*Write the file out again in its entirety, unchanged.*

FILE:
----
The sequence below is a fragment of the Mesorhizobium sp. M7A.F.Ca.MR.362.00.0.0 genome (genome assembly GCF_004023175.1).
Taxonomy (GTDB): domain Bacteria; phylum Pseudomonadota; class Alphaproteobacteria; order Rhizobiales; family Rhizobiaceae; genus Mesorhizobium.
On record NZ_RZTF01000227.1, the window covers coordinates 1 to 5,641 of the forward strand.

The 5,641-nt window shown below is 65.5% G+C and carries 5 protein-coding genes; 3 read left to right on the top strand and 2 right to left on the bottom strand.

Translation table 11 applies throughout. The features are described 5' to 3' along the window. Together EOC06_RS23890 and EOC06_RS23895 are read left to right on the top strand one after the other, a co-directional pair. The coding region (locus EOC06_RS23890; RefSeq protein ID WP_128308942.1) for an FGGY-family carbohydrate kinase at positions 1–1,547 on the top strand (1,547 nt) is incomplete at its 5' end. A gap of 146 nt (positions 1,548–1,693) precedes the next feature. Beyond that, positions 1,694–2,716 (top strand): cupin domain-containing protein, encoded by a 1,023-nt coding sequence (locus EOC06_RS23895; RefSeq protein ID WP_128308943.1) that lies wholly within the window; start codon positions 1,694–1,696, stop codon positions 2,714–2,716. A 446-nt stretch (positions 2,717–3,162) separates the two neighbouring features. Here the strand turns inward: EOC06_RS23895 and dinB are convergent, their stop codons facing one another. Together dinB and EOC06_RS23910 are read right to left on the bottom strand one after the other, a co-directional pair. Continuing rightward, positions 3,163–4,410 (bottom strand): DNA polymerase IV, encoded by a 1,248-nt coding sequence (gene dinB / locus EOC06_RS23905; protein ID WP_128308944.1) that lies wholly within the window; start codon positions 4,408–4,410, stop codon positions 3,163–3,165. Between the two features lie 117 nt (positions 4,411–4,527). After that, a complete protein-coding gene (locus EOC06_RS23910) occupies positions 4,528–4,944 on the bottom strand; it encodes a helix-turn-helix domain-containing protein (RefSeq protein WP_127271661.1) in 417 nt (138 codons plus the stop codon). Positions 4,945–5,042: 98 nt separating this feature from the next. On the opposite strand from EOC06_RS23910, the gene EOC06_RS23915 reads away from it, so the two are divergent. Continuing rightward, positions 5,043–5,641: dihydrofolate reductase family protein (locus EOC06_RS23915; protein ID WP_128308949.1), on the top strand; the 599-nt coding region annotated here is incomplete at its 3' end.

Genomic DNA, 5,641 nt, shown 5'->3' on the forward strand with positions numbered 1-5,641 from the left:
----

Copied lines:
The sequence below is a fragment of the Mesorhizobium sp. M7A.F.Ca.MR.362.00.0.0 genome (genome assembly GCF_004023175.1).
Taxonomy (GTDB): domain Bacteria; phylum Pseudomonadota; class Alphaproteobacteria; order Rhizobiales; family Rhizobiaceae; genus Mesorhizobium.
On record NZ_RZTF01000227.1, the window covers coordinates 1 to 5,641 of the forward strand.

The 5,641-nt window shown below is 65.5% G+C and carries 5 protein-coding genes; 3 read left to right on the top strand and 2 right to left on the bottom strand.

Translation table 11 applies throughout. The features are described 5' to 3' along the window. Together EOC06_RS23890 and EOC06_RS23895 are read left to right on the top strand one after the other, a co-directional pair. The coding region (locus EOC06_RS23890; RefSeq protein ID WP_128308942.1) for an FGGY-family carbohydrate kinase at positions 1–1,547 on the top strand (1,547 nt) is incomplete at its 5' end. A gap of 146 nt (positions 1,548–1,693) precedes the next feature. Beyond that, positions 1,694–2,716 (top strand): cupin domain-containing protein, encoded by a 1,023-nt coding sequence (locus EOC06_RS23895; RefSeq protein ID WP_128308943.1) that lies wholly within the window; start codon positions 1,694–1,696, stop codon positions 2,714–2,716. A 446-nt stretch (positions 2,717–3,162) separates the two neighbouring features. Here the strand turns inward: EOC06_RS23895 and dinB are convergent, their stop codons facing one another. Together dinB and EOC06_RS23910 are read right to left on the bottom strand one after the other, a co-directional pair. Continuing rightward, positions 3,163–4,410 (bottom strand): DNA polymerase IV, encoded by a 1,248-nt coding sequence (gene dinB / locus EOC06_RS23905; protein ID WP_128308944.1) that lies wholly within the window; start codon positions 4,408–4,410, stop codon positions 3,163–3,165. Between the two features lie 117 nt (positions 4,411–4,527). After that, a complete protein-coding gene (locus EOC06_RS23910) occupies positions 4,528–4,944 on the bottom strand; it encodes a helix-turn-helix domain-containing protein (RefSeq protein WP_127271661.1) in 417 nt (138 codons plus the stop codon). Positions 4,945–5,042: 98 nt separating this feature from the next. On the opposite strand from EOC06_RS23910, the gene EOC06_RS23915 reads away from it, so the two are divergent. Continuing rightward, positions 5,043–5,641: dihydrofolate reductase family protein (locus EOC06_RS23915; protein ID WP_128308949.1), on the top strand; the 599-nt coding region annotated here is incomplete at its 3' end.

Genomic DNA, 5,641 nt, shown 5'->3' on the forward strand with positions numbered 1-5,641 from the left: